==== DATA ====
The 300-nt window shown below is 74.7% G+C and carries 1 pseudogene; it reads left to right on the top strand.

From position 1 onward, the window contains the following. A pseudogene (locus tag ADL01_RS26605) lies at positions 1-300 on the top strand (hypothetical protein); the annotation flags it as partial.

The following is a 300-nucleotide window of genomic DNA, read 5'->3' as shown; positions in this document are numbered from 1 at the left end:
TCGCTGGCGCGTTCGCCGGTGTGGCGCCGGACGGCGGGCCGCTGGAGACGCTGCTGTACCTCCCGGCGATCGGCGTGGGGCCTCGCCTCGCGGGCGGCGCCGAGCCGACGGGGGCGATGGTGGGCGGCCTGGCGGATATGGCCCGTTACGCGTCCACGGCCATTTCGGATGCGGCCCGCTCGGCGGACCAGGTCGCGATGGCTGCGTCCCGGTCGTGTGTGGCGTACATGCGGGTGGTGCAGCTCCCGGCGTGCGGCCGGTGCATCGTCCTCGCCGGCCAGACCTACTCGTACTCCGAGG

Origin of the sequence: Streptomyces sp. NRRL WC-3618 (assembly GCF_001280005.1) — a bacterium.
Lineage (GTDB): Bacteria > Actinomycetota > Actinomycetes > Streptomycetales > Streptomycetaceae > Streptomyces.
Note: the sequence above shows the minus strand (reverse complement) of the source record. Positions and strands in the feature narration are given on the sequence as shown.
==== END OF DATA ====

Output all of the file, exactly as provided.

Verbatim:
The 300-nt window shown below is 74.7% G+C and carries 1 pseudogene; it reads left to right on the top strand.

From position 1 onward, the window contains the following. A pseudogene (locus tag ADL01_RS26605) lies at positions 1-300 on the top strand (hypothetical protein); the annotation flags it as partial.

The following is a 300-nucleotide window of genomic DNA, read 5'->3' as shown; positions in this document are numbered from 1 at the left end:
TCGCTGGCGCGTTCGCCGGTGTGGCGCCGGACGGCGGGCCGCTGGAGACGCTGCTGTACCTCCCGGCGATCGGCGTGGGGCCTCGCCTCGCGGGCGGCGCCGAGCCGACGGGGGCGATGGTGGGCGGCCTGGCGGATATGGCCCGTTACGCGTCCACGGCCATTTCGGATGCGGCCCGCTCGGCGGACCAGGTCGCGATGGCTGCGTCCCGGTCGTGTGTGGCGTACATGCGGGTGGTGCAGCTCCCGGCGTGCGGCCGGTGCATCGTCCTCGCCGGCCAGACCTACTCGTACTCCGAGG

Origin of the sequence: Streptomyces sp. NRRL WC-3618 (assembly GCF_001280005.1) — a bacterium.
Lineage (GTDB): Bacteria > Actinomycetota > Actinomycetes > Streptomycetales > Streptomycetaceae > Streptomyces.
Note: the sequence above shows the minus strand (reverse complement) of the source record. Positions and strands in the feature narration are given on the sequence as shown.